The unsaid rule on the roads of Lahore is that there are no rules at all!
The city of Lahore is considered to be the heart of Pakistan. It has immense historical significance and is famously known for being a cultural and educational hub — it’s a beautiful blend of history and modernity. Besides, it’s known for its food.
Yet another aspect that makes Lahore particularly ‘famous’ is its air pollution which is thanks majorly to the traffic we meet on the roads — unruly and chaotic.
Traffic jams in most parts of the city are a daily occurrence. The most ironic thing about this is that everyone seems to be in a hurry, be it the motorcycles, the cars, the public transport buses or the rickshaws; and yet, none of us is punctual.
Driving on the road, trust anyone to jump in from anywhere, at any time. If at a signal you don’t move the car, the very second it turns green, you get honked at as if you ran over a cat. The said and unsaid rule on the roads of Lahore is that there are no rules.
An ever increasing number of private cars and vehicles on the roads is also worrisome. There is barely enough public transport to cover the population of the city. There need to be more buses and metro trains, along with trams, so that the pressure is reduced on the roads and, like in any other cosmopolitan city of the world, the majority of the people take the public transport rather than use their own cars and bikes.
At the end of the day, what we truly need is behavioural change. We, as a nation, need to learn to respect rules and boundaries. We need to be taught road sense. We don’t even know how and where to cross the road.
Moreover, you see teenagers driving cars too big for them, without a licence. There is no sense of parking on most roads. People can just park and leave their cars wherever they wish to. A famous example would be the service road in front of the Swera Departmental Store in Shadman. People load their shopping bags into the car without a worry in the world, even if that leaves a queue of cars behind waiting desperately to merely cross the service road.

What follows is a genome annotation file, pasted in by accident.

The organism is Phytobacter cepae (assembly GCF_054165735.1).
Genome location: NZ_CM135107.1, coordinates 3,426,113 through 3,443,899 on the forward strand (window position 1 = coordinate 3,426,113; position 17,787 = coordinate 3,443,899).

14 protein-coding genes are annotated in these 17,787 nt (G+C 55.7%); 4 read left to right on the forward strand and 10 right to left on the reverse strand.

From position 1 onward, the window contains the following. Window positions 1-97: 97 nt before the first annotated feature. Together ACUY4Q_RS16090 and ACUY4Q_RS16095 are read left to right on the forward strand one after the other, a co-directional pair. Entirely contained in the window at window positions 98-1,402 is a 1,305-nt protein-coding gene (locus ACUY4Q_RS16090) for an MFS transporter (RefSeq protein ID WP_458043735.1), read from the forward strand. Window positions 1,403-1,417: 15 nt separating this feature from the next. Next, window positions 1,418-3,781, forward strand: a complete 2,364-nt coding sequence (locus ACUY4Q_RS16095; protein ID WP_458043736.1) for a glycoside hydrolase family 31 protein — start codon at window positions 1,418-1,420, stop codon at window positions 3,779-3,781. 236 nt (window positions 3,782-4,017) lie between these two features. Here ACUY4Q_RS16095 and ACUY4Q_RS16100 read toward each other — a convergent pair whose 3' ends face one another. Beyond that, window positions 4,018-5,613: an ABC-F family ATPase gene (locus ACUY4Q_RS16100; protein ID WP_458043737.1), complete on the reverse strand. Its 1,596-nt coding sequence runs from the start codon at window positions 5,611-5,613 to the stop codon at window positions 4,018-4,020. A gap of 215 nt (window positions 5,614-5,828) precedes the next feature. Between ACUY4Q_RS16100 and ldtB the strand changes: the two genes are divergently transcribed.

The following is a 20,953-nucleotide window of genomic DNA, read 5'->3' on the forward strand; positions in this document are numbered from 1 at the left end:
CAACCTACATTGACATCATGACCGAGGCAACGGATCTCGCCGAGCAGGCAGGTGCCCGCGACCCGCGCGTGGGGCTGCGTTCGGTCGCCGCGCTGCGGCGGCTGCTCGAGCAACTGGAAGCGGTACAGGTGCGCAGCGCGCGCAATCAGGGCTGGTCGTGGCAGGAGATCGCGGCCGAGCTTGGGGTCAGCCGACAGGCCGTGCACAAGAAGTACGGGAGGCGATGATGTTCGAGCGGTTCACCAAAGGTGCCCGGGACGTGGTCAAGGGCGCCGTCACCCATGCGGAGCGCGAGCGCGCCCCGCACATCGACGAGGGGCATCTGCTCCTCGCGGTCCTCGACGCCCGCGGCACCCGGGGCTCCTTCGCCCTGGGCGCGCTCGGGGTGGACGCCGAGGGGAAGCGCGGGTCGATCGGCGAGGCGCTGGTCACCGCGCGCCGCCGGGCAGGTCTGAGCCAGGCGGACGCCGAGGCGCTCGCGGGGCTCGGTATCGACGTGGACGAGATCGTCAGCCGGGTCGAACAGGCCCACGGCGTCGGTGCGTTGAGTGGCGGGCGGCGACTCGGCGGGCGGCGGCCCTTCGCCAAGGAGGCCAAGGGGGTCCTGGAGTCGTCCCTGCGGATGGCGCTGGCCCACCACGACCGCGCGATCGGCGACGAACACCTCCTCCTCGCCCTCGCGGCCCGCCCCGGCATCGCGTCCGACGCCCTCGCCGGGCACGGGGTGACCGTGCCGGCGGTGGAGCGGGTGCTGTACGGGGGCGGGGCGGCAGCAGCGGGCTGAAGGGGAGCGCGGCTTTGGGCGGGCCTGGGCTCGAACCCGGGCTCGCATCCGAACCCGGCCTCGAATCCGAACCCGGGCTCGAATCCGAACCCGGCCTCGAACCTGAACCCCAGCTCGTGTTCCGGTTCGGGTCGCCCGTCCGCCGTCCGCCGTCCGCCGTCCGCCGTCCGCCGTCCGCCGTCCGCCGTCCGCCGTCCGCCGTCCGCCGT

This is still an example of a more civilised part of the city. Areas like Garhi Shahu, Samanabad and Ferozepur Road are a nightmare for drivers, and there’s no way that you can make it back from there within reasonable time.
At the end of the day, what we truly need is behavioural change. We, as a nation, need to learn to respect rules and boundaries. We need to be taught road sense. We don’t even know how and where to cross the road. Besides, we litter the roads and accept zero responsibility for it. We contribute to the noise and air pollution. The worst part is, maybe, that we don’t even care that we do this. Awareness and education of such things should be made a priority.
The writer is a communications manager at a private company. She can be reached at [email protected]